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Two pipe vapor system piping question

zoomzoom Member Posts: 68
In my ~1915 two pipe vapor system, the steam pipe and dry (condensate) return travel round the basement together, with risers going up to radiator groups. At the end of the basement run, the steam pipe drops down to create a loop with the wet return.

My question is specifically regarding the last set of risers that go up to the second floor right at the point where the steam pipe connects back to the wet return. I would expect that there would be risers for the steam and the dry return, just like the other radiator feed piping. However, there is additionally a third riser connected to the loop that connects the steam and wet return pipes. So instead of two pipes, there are three pipes going up to this last set of radiators on the loop. Why would there be this third pipe going up?

This is a question of practical importance since I have a small leak in in one of these pipes behind a first floor wall, so when I open up the wall and locate the leak, I need to know the purpose of this third pipe. I can not see how the piping is configured at the radiator bank on the second floor since everything under wood flooring there.

Any help is much appreciated.

Comments

  • JUGHNEJUGHNE Member Posts: 7,090
    How is the air vented from the mains and the radiators?
  • Jamie HallJamie Hall Member Posts: 13,182
    JUGHNE said:

    How is the air vented from the mains and the radiators?

    Good question. There may be a crossover trap hiding in there somewhere connected directly to that apparently redundant riser.
    Br. Jamie, osb

    Building superintendent/caretaker, 7200 sq. ft. historic house museum with dependencies in New England.

    Hoffman Equipped System (all original except boiler), Weil-Mclain 580, 2.75 gph Carlin, Vapourstat 0.5 -- 6.0 ounces per square inch
  • dopey27177dopey27177 Member Posts: 376
    Hard to answer the question without pictures, Usually a third pipe was for venting air to a dry return. The dry return went to a master venting point in the basement.

    Jacob Myron
  • zoomzoom Member Posts: 68
    The air is vented at a single master trap that sits above the boiler just before the dry return turns down to join the wet return at the boiler . The radiators each have thermostatic traps.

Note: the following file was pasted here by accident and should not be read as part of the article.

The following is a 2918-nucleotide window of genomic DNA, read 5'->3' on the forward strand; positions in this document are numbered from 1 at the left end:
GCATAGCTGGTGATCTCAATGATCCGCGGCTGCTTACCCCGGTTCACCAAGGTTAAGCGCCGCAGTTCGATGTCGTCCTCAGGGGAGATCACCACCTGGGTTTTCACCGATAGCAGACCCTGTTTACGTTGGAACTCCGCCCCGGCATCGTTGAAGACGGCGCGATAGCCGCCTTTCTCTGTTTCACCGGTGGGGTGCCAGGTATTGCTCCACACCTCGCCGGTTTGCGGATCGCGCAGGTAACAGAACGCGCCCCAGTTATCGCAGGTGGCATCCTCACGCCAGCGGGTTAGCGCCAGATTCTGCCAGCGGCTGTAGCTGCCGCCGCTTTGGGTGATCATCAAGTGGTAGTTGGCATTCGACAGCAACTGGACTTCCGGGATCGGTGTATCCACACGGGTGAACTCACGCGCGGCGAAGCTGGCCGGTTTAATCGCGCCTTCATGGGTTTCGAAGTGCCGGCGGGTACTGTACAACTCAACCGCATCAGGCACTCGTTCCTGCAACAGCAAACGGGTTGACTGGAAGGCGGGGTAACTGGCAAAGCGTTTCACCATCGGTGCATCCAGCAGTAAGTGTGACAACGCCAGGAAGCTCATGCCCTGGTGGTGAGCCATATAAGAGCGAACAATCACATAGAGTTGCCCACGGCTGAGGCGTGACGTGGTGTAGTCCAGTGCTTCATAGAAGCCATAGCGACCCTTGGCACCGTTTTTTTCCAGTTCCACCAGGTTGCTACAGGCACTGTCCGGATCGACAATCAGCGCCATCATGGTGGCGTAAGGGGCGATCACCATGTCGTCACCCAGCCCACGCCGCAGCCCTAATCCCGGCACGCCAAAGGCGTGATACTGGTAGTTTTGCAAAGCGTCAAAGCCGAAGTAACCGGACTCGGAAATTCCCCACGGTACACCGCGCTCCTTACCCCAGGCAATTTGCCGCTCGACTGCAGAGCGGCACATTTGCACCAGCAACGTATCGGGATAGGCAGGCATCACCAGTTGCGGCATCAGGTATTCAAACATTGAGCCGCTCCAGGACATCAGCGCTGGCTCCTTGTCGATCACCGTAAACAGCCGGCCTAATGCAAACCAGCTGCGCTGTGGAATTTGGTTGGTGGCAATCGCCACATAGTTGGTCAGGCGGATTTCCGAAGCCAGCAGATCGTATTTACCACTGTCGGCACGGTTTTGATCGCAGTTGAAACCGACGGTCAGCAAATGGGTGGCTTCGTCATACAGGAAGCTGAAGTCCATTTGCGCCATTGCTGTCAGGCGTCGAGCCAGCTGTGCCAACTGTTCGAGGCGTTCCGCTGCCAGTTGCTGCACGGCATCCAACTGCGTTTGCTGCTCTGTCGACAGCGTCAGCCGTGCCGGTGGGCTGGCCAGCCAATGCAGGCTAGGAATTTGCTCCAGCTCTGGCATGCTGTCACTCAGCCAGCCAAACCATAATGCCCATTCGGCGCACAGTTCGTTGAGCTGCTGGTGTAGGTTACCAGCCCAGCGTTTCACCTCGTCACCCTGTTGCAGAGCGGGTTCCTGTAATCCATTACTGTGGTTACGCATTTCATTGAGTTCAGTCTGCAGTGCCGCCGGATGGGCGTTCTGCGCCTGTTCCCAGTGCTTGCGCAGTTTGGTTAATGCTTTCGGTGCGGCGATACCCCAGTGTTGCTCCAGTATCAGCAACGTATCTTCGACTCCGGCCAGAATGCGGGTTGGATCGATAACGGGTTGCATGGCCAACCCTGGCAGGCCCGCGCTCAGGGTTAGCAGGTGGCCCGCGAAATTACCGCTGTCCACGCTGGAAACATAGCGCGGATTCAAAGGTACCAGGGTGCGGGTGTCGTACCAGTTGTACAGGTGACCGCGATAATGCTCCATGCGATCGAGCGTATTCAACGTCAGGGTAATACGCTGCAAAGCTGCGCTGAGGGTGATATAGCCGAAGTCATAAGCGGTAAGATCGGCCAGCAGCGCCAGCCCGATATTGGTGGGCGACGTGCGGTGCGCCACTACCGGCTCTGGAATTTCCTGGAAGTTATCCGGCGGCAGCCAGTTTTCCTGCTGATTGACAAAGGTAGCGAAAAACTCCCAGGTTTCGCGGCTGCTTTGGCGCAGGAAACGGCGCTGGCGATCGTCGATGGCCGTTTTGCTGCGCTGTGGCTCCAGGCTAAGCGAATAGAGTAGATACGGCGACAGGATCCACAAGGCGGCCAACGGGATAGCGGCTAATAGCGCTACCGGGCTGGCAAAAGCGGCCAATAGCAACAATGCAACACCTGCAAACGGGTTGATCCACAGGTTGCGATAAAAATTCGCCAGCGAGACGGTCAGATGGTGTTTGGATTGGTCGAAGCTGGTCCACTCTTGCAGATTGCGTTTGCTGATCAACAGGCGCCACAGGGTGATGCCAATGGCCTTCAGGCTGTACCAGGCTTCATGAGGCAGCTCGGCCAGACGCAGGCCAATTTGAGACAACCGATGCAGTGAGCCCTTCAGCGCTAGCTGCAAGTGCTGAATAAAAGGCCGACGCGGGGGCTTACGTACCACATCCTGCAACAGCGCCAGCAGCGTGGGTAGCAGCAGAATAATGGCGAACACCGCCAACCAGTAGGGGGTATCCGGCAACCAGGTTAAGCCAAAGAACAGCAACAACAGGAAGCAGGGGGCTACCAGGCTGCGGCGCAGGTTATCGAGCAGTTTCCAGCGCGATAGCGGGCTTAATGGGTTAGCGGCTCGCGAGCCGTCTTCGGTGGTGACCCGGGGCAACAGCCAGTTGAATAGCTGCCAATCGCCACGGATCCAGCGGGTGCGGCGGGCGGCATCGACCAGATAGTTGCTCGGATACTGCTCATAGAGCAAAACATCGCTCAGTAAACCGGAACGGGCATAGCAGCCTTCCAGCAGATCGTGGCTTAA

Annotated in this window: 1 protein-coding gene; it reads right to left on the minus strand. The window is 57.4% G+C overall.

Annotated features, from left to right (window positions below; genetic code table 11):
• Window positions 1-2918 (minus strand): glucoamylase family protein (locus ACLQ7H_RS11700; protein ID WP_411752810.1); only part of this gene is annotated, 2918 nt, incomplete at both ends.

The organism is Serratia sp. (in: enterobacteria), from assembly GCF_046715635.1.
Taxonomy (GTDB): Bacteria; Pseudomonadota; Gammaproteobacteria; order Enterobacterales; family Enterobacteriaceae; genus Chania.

There are cross over traps throughout the basement and I am wondering now if the third pipe connects to a hidden crossover trap somewhere to help the steam get to the final radiator bank more quickly?

    I may not find out until I open up some of the wall, although it would seem that burying the crossover trap would not be best practice (although I do have another crossover trap that is so close to the basement ceiling that opening it quite impossible).
  • Jamie HallJamie Hall Member Posts: 13,182
    More and more I'm betting on a crossover trap hidden somewhere. Wouldn't be the first time. A question: does that third pipe connect to the steam main (before the loop down) or to the dry return (that is, after the loop down). Your description wasn't clear. Either way it would work.

    And whatever, you do need a crossover trap there - if there isn't one, install one.
    Br. Jamie, osb

    Building superintendent/caretaker, 7200 sq. ft. historic house museum with dependencies in New England.

    Hoffman Equipped System (all original except boiler), Weil-Mclain 580, 2.75 gph Carlin, Vapourstat 0.5 -- 6.0 ounces per square inch
  • zoomzoom Member Posts: 68
    The third pipe connects to the down leg of the loop as the steam main turns down and connects to the wet return that runs about 5 feet in parallel below it.

    I am thinking a buried crossover trap somewhere seems the most likely. I would then have to assume that it is buried to provide the maximum distance and therefore impact of purging air and getting steam to the most distant radiator bank quickly.

    If it is a buried crossover trap, it most likely would be under the floor on the second level just before the risers feed different radiators, five of them, some of them pretty big.

    However, it is an extremely well constructed house, and burying a trap would seem like an unsound practice that the original piping installers perhaps would not do. I wonder if it might have been a later modification attempted to improve the speed of heating of that last radiator bank.
  • SteamCoffeeSteamCoffee Member Posts: 79
    Wondering if you know what Brand of System you have? Vapor had many ways to create or enhance pressure differentials to bet steam to the right place. Traps, rad valves, boiler room stuff should yield clues, pics would be best.
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